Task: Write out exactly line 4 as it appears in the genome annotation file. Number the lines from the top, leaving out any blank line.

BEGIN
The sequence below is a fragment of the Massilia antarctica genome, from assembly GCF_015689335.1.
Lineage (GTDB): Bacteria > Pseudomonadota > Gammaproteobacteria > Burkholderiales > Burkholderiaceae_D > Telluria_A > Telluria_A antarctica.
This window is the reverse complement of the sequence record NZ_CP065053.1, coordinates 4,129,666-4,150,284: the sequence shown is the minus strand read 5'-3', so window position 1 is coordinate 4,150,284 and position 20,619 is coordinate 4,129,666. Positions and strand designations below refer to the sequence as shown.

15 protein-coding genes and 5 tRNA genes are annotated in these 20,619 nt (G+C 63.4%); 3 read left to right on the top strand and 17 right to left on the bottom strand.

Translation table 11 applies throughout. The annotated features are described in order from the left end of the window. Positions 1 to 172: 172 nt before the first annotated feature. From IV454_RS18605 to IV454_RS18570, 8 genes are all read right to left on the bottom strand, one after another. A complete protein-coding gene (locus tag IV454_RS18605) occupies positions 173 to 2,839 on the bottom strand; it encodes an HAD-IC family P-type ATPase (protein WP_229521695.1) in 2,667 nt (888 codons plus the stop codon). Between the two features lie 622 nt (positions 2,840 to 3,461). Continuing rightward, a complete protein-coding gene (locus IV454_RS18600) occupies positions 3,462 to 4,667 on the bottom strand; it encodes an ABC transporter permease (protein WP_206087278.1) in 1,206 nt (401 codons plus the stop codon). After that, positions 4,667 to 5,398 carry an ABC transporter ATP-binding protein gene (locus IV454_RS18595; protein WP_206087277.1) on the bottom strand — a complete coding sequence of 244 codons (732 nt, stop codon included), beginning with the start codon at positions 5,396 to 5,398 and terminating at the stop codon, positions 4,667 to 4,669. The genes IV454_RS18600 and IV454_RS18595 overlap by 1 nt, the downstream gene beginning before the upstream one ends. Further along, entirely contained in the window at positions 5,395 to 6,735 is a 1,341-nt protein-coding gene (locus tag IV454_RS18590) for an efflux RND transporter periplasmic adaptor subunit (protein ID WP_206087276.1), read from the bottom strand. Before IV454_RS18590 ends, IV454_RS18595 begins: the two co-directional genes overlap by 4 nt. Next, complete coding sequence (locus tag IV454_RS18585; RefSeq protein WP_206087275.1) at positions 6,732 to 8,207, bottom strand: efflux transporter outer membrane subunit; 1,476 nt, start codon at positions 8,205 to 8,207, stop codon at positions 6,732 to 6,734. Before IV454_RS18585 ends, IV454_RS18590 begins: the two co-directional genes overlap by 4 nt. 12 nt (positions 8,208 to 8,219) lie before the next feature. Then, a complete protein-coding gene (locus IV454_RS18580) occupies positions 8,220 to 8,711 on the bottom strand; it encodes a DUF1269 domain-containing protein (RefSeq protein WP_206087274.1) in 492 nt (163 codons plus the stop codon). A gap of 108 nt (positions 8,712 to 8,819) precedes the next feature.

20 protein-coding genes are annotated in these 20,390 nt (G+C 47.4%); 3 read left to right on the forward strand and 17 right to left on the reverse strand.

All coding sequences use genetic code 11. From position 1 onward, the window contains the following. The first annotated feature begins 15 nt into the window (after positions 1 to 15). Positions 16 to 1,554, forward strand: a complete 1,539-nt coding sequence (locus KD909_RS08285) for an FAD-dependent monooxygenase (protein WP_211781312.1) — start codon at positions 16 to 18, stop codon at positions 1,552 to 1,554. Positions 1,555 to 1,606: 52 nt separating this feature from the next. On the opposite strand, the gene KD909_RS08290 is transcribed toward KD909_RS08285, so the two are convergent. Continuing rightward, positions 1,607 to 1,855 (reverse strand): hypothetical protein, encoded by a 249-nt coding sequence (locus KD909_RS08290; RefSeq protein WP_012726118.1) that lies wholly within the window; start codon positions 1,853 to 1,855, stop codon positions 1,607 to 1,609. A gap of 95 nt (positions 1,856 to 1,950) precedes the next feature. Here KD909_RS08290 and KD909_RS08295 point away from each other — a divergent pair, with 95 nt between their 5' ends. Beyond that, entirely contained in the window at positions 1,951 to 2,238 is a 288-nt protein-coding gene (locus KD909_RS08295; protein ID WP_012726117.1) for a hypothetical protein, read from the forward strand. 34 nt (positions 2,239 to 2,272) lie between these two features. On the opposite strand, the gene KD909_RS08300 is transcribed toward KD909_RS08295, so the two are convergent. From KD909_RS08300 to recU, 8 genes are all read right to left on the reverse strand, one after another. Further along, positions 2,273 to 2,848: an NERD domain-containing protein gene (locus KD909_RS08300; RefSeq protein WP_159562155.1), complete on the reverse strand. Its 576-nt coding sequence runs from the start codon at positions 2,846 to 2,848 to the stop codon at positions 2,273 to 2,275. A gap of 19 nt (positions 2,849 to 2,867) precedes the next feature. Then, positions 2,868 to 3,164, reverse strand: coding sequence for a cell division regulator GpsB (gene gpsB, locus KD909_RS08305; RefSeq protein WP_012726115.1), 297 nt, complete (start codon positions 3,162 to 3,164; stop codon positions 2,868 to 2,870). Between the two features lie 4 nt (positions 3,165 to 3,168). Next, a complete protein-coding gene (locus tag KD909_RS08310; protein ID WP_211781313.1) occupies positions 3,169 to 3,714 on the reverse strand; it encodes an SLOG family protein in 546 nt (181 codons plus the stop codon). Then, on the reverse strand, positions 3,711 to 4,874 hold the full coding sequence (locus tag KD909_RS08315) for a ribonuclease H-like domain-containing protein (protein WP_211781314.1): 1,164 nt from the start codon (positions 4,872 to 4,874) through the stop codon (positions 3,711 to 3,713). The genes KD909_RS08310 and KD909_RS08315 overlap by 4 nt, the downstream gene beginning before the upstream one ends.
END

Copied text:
15 protein-coding genes and 5 tRNA genes are annotated in these 20,619 nt (G+C 63.4%); 3 read left to right on the top strand and 17 right to left on the bottom strand.